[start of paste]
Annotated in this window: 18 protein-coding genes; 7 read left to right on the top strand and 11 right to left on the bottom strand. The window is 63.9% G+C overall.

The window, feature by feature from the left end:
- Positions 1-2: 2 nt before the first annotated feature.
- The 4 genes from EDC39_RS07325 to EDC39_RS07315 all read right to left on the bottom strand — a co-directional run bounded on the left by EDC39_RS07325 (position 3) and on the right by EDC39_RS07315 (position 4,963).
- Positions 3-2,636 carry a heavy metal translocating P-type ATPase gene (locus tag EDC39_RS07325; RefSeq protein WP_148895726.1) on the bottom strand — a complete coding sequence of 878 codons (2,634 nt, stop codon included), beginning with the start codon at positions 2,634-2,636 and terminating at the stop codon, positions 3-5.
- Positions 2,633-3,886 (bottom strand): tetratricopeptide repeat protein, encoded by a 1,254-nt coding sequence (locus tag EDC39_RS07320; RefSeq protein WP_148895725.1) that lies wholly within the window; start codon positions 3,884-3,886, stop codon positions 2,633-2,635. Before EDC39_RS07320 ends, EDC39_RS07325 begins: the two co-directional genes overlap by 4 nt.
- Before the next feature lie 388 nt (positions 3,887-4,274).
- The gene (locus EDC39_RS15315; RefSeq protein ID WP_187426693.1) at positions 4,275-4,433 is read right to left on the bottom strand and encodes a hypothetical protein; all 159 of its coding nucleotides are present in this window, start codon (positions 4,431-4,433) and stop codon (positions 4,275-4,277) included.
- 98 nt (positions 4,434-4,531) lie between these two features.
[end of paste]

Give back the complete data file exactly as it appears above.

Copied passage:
Annotated in this window: 18 protein-coding genes; 7 read left to right on the top strand and 11 right to left on the bottom strand. The window is 63.9% G+C overall.

The window, feature by feature from the left end:
- Positions 1-2: 2 nt before the first annotated feature.
- The 4 genes from EDC39_RS07325 to EDC39_RS07315 all read right to left on the bottom strand — a co-directional run bounded on the left by EDC39_RS07325 (position 3) and on the right by EDC39_RS07315 (position 4,963).
- Positions 3-2,636 carry a heavy metal translocating P-type ATPase gene (locus tag EDC39_RS07325; RefSeq protein WP_148895726.1) on the bottom strand — a complete coding sequence of 878 codons (2,634 nt, stop codon included), beginning with the start codon at positions 2,634-2,636 and terminating at the stop codon, positions 3-5.
- Positions 2,633-3,886 (bottom strand): tetratricopeptide repeat protein, encoded by a 1,254-nt coding sequence (locus tag EDC39_RS07320; RefSeq protein WP_148895725.1) that lies wholly within the window; start codon positions 3,884-3,886, stop codon positions 2,633-2,635. Before EDC39_RS07320 ends, EDC39_RS07325 begins: the two co-directional genes overlap by 4 nt.
- Before the next feature lie 388 nt (positions 3,887-4,274).
- The gene (locus EDC39_RS15315; RefSeq protein ID WP_187426693.1) at positions 4,275-4,433 is read right to left on the bottom strand and encodes a hypothetical protein; all 159 of its coding nucleotides are present in this window, start codon (positions 4,431-4,433) and stop codon (positions 4,275-4,277) included.
- 98 nt (positions 4,434-4,531) lie between these two features.